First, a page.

I was able to return to my somewhat a regular routine by God’s Mercy and Blessings. My journey brought me to an institution (Lutheran) with an incredible and talent group of people. I keep in good spirits and in prayer. The reason I had recovered so well is because of the care of the staff of Lutheran Hospital and Oncology team. The tremendous support and prayers from my family, friends, co-workers, the IWU community and support from people all over the work who knew some who knows me. Amazed and Blessed. God is Good. I have questions, why me! Why cancer! I was 53 years of age when cancer struck.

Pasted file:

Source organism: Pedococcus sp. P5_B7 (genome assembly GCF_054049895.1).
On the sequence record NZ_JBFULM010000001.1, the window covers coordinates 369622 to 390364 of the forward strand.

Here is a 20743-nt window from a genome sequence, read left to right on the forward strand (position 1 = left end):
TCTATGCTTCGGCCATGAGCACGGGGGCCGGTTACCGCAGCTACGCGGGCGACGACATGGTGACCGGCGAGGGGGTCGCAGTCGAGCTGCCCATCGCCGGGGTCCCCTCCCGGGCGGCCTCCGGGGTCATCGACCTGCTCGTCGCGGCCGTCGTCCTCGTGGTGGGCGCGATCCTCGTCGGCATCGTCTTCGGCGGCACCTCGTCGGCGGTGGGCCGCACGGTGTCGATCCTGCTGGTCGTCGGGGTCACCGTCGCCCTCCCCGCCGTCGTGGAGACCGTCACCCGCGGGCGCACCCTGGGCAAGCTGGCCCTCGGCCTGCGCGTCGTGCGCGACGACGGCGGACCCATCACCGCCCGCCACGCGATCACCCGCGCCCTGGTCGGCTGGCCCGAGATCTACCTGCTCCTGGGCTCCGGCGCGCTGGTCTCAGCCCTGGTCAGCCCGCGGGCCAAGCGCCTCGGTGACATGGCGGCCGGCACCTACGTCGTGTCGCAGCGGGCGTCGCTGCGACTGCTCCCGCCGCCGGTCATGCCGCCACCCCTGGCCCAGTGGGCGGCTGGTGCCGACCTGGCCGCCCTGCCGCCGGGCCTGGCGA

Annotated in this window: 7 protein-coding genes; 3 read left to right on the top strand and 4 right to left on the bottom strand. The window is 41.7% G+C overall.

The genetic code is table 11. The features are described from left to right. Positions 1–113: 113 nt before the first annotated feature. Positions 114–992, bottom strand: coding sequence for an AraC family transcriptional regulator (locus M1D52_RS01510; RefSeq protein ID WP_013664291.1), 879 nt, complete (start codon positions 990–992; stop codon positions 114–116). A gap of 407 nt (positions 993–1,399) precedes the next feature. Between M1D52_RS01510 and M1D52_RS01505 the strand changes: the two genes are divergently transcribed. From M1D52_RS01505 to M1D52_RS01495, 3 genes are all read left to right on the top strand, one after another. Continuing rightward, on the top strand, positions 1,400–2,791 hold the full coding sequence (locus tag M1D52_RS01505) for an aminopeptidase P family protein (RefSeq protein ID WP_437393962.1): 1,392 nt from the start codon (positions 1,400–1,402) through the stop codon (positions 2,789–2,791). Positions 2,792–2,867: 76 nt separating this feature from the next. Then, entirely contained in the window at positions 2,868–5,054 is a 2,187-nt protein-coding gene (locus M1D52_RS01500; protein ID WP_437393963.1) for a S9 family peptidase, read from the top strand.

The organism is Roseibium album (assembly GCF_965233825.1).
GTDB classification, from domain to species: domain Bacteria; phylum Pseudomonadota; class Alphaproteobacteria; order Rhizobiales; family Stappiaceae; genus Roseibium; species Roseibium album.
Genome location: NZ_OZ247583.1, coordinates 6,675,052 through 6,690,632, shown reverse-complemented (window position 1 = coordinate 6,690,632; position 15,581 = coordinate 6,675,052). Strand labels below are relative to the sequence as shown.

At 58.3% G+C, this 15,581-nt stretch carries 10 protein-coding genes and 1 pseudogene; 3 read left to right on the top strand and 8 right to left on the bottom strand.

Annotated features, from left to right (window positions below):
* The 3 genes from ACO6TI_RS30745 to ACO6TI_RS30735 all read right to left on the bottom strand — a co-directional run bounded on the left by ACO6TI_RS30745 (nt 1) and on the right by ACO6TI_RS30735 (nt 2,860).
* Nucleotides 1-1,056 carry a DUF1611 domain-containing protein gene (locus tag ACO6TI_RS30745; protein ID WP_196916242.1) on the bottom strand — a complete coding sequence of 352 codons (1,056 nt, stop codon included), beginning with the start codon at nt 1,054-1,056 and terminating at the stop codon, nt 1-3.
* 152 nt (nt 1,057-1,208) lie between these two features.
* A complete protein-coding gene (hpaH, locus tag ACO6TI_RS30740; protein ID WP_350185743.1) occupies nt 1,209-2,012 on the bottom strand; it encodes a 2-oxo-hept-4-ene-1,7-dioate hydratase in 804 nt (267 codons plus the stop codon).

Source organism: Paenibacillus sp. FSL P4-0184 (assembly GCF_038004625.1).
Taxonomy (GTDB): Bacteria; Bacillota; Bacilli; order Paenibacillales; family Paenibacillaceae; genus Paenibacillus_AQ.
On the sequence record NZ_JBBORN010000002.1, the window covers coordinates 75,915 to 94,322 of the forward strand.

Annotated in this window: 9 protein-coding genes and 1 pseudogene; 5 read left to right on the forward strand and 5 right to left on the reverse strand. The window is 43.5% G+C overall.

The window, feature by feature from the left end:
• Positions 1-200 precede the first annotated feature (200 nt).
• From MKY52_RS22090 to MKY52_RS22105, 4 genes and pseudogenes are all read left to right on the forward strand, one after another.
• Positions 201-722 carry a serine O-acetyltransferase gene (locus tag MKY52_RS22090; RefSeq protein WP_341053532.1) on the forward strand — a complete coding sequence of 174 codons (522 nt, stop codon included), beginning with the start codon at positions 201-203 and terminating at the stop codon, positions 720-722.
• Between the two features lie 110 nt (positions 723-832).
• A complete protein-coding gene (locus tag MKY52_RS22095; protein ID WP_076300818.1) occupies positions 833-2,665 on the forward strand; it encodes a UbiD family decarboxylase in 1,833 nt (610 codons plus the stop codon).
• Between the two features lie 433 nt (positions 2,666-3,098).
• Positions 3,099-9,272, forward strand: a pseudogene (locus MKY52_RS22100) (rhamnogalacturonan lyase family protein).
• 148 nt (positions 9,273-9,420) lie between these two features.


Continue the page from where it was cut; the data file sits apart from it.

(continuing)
Cancer does not discriminate; it will attack anyone at any time. I could be depressed and feel sorry for myself, or I can take this opportunity to make a difference. Remember I had made a commitment to God. Use me according to your plan. I have an obligation to my Lord I made in the ER at Marion General. I am going to be His witness with a good attitude and how I carry myself. My actions and attitude will define who I belong to. I have been given more time to live. I need to make the best of my situation. How? I was not and still not sure. I just take Gods open door and opportunity as they presented. I must be making a difference because I had been asked to be part of a mentoring program when a patient would like to have a discussion with someone who had been though the procedure. We can discuss all their questions and my experience from a patient point a view. I am told it has been helpful. I also have the opportunity to support family member and co-work with cancer in their family or their own lives. Support, Aids in how we are able to deal with this difficulty. Support we are not alone in our journey. I will share with you I suffer from depression at times, anxiety and frustrations. I do struggle from time to time with my journey and condition. There are times when tears fill my eyes. What keeps me focused is my commitment to my Lord, my support from Margo and my friends. I would not be able to handle the last five years on my own. I am encouraged knowing I have been an inspiration and encouragement to others. I may not know who has been affected, it’s not for me to know. Just being told I have been a blessing to other is enough. This is what has been assigned to me in this stage of my life.